Encourage the moss & ferns, & look for ornamental understory plants that thrive in an acidic shady environment. The local garden centres will know what you mean. Trying to maintain a lawn in the shade under Thuja plicata is a mug's game. Terrace the ground formally or informally to slow the water down & discourage surface runoff. Suitable shrubs will really help that too.

    They sound like lovely trees, I'm jealous. You can make these kind of areas lovely with plants that are suited & in the end it's a lot less work than fighting the Cedars!


    gb
     
  7. Loulou

    Loulou Member

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    Hey gb Thanks for those ideas!
    .
    What I do have in a sort of edged area under or near those cedars are some hostas, aucuba, astilbe and daylilies. I have to admit the astilbe has not done much of anything in a few years, in fact just vanished at times, due I think to weevils. I wonder if it is in the wrong place to thrive. As for the daylilies they are mostly just a big bunch of green leaves lying down on the ground (are we supposed to cut those long leaves of daylilies back to the root at this time of year?) - no flowering this year at all. Also maybe the wrong spot?

    I have a couple years ago planted tulips and daffodils and baby irises near the area, nothing ever came up. What does thrive over there is periwinkle and ivy. Also tried azaleas - they flowered one year and then nothing and now just brittle branches. So sad!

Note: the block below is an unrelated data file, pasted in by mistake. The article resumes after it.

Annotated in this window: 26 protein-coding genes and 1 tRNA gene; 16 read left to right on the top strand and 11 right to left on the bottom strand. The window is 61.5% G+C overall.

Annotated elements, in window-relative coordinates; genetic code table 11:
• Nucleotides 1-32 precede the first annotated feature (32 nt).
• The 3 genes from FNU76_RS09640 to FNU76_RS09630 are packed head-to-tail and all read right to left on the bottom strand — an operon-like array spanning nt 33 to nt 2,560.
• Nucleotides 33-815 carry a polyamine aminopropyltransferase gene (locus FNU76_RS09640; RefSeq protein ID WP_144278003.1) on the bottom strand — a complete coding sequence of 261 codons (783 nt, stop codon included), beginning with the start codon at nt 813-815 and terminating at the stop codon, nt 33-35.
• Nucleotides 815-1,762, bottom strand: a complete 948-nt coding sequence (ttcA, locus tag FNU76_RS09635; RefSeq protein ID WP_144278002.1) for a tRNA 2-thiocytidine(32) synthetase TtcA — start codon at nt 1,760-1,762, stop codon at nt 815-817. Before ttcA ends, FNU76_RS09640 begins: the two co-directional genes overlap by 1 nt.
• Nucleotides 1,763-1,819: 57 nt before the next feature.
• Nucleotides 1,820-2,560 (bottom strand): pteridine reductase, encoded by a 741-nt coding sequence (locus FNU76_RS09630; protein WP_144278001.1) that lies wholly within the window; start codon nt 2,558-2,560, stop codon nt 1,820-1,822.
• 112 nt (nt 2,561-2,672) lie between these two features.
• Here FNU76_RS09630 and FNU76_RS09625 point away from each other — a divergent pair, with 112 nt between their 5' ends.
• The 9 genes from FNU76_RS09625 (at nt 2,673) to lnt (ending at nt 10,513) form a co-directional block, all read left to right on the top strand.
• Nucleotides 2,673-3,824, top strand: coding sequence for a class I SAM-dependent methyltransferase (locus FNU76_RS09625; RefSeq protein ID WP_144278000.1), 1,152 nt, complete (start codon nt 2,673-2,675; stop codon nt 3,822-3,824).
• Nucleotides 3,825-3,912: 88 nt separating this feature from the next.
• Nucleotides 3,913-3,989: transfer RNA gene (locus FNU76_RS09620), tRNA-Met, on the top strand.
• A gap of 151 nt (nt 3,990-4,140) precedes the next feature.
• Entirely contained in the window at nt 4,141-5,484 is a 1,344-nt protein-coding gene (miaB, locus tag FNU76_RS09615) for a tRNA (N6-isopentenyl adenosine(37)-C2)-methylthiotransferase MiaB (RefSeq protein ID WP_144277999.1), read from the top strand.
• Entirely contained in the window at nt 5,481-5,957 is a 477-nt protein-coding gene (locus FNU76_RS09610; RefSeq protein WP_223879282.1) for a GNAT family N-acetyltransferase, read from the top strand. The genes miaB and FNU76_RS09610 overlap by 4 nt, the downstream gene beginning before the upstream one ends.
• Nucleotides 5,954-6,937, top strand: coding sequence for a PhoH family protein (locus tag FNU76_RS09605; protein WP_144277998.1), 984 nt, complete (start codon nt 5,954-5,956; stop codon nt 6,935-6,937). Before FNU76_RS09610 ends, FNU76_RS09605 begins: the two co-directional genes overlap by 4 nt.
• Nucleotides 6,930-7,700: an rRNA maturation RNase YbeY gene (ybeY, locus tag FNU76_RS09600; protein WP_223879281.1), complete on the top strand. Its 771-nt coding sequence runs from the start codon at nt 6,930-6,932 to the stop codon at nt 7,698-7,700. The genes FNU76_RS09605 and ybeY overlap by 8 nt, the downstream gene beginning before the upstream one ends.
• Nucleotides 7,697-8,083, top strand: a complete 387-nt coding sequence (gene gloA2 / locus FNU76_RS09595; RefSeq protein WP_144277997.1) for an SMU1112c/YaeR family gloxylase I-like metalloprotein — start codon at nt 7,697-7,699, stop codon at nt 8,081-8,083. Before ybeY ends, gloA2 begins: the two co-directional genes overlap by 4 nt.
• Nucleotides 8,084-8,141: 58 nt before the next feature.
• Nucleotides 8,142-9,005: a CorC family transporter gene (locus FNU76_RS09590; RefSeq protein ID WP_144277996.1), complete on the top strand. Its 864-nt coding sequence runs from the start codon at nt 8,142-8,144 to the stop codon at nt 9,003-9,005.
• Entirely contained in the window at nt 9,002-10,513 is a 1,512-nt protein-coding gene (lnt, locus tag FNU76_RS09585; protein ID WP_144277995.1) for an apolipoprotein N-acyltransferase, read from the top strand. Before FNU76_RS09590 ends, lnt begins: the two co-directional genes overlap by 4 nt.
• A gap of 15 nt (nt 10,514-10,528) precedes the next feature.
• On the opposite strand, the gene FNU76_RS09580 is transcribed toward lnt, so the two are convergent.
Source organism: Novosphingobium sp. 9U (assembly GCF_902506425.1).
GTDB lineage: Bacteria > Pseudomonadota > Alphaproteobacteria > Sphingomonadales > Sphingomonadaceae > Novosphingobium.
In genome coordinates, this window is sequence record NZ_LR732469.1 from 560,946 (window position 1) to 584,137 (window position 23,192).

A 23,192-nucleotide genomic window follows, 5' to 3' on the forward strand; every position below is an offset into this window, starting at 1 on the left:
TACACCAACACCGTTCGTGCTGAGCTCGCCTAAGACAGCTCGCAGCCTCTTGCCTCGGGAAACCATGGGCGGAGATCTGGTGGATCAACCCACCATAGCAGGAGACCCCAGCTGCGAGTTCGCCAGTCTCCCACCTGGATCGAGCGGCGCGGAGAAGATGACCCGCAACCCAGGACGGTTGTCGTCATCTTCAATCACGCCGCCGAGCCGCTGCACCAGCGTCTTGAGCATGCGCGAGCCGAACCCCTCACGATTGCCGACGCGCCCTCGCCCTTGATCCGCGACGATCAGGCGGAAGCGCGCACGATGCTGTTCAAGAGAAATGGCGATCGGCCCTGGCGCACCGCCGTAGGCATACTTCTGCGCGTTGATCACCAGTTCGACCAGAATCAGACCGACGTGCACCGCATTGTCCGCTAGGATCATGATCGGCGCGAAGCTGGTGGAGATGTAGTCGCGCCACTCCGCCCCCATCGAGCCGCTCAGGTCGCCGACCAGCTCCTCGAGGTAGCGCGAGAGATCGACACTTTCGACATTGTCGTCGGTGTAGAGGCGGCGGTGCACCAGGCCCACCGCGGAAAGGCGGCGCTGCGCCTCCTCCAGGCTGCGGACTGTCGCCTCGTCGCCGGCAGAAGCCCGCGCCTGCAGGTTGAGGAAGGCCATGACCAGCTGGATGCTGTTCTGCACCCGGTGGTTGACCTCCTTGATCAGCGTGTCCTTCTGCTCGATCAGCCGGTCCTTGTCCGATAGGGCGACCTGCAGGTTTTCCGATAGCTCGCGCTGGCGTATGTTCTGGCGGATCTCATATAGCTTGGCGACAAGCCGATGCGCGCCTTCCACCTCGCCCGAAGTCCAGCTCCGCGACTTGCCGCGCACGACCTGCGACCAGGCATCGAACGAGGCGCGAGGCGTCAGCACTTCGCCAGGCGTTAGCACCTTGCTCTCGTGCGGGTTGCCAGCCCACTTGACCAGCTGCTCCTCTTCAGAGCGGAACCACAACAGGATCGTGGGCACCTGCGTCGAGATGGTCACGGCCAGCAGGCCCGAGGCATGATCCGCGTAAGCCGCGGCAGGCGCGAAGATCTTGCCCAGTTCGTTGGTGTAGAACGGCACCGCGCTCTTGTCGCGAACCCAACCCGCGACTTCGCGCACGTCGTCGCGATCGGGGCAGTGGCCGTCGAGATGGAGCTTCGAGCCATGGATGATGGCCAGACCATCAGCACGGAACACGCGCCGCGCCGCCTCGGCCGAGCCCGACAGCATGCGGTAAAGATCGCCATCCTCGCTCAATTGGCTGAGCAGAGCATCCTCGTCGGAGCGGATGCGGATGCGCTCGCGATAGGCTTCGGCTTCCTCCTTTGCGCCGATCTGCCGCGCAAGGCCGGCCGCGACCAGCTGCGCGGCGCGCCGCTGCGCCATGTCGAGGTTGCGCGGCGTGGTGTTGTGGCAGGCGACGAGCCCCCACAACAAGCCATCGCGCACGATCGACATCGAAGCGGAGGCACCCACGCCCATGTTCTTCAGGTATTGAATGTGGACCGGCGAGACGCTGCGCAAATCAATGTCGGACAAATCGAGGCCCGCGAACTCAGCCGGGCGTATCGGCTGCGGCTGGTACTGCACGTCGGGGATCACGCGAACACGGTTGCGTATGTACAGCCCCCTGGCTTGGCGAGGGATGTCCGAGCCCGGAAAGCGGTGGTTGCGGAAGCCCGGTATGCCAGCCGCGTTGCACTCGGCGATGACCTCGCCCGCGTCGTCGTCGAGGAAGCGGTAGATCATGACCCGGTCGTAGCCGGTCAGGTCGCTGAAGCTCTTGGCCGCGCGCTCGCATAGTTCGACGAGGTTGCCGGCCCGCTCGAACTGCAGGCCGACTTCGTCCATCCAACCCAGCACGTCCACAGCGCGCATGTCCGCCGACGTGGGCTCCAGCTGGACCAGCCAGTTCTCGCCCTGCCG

Do you have any ideas? Also I have planted some irises in big pots, once again nothing but leaves...no bloom this year. In fact one of the corms is completely eaten out - like just a shell of the outer skin of the corm is left! What gives??

    Appreciate your help.L.
     
  8. Lysichiton

    Lysichiton Active Member

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    Irises, tulips, daffs & many other ornamentals need a fair amount of sun. Look online or in a book from your local library for a plant list for the Pac. NW for shade plants. Hostas are a good one...but I personally detest them. Lilies need some sun & you may have old fashioned "ditch lilies" which are tough, but boring if they don't flower.

    Aim for 3 levels -ground covers, understory shrubs & the big trees.

    Some natives are good candidates. Take a walk in a GVRD park & look what grows locally in this kind of spot.
    Huckleberry, Sword Fern (Polystichum munitum), Vine Maple. Moss, moss & moss. All of which I consider highly ornamental. Chuck a few big rocks around & you can have fun making a Japanesey look.
    Wild Ginger (Asarum caudatum), Rodgersia & Epimedium come to mind as better ground covers than Vinca which can be very agressive.
    Trilliums! Sweet Cicely.
    Snitch a few Piggy Back Plants (Tolmaeia menzesii) from a local patch of bush & they will self-seed. Just rip up the ones you don't want & leave some to grow in corners.
    Deer Fern (Blechnum spicant) & Maidenhair Fern (Adiantum).
    Corydalis for yellow. Im[patiens for annuals,. Begonias tuberous & fibrous.

    ...I ran out of ideas.

    gb
     
  9. Loulou

    Loulou Member

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    Thanks a lot gb - appreciate your thoughts.
    Now I have to go look up the english equivalent of those latin names.
     
  10. Lysichiton

    Lysichiton Active Member

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    Come on! Try using the Botanical names - lends a delightful air of mystery & knowledge to one's conversation...It's cool. It's trendy (& more accurate & useful).

    gb